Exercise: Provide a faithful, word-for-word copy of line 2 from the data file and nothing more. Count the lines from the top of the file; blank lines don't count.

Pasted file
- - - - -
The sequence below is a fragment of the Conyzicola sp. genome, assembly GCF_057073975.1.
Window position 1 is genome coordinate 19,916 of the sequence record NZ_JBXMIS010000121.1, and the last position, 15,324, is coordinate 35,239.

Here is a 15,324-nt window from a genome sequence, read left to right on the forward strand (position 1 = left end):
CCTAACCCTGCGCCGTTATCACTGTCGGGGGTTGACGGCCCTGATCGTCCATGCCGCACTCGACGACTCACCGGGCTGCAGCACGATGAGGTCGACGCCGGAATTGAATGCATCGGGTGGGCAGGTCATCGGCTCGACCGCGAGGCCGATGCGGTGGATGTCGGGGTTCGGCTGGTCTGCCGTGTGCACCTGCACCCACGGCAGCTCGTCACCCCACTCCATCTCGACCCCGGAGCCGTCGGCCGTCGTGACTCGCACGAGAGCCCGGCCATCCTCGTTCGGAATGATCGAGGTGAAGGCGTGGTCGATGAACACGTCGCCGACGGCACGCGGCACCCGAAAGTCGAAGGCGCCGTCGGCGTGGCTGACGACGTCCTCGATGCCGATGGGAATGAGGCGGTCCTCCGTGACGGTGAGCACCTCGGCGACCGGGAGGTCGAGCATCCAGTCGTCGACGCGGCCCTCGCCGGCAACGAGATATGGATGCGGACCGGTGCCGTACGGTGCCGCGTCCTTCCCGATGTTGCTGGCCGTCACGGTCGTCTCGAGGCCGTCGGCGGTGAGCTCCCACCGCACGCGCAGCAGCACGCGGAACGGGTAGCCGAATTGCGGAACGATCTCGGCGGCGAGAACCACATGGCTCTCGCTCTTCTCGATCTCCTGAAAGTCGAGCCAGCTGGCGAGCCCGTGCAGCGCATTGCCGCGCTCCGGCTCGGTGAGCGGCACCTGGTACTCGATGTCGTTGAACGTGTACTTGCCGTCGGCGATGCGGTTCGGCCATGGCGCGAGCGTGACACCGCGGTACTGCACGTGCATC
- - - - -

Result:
Window position 1 is genome coordinate 19,916 of the sequence record NZ_JBXMIS010000121.1, and the last position, 15,324, is coordinate 35,239.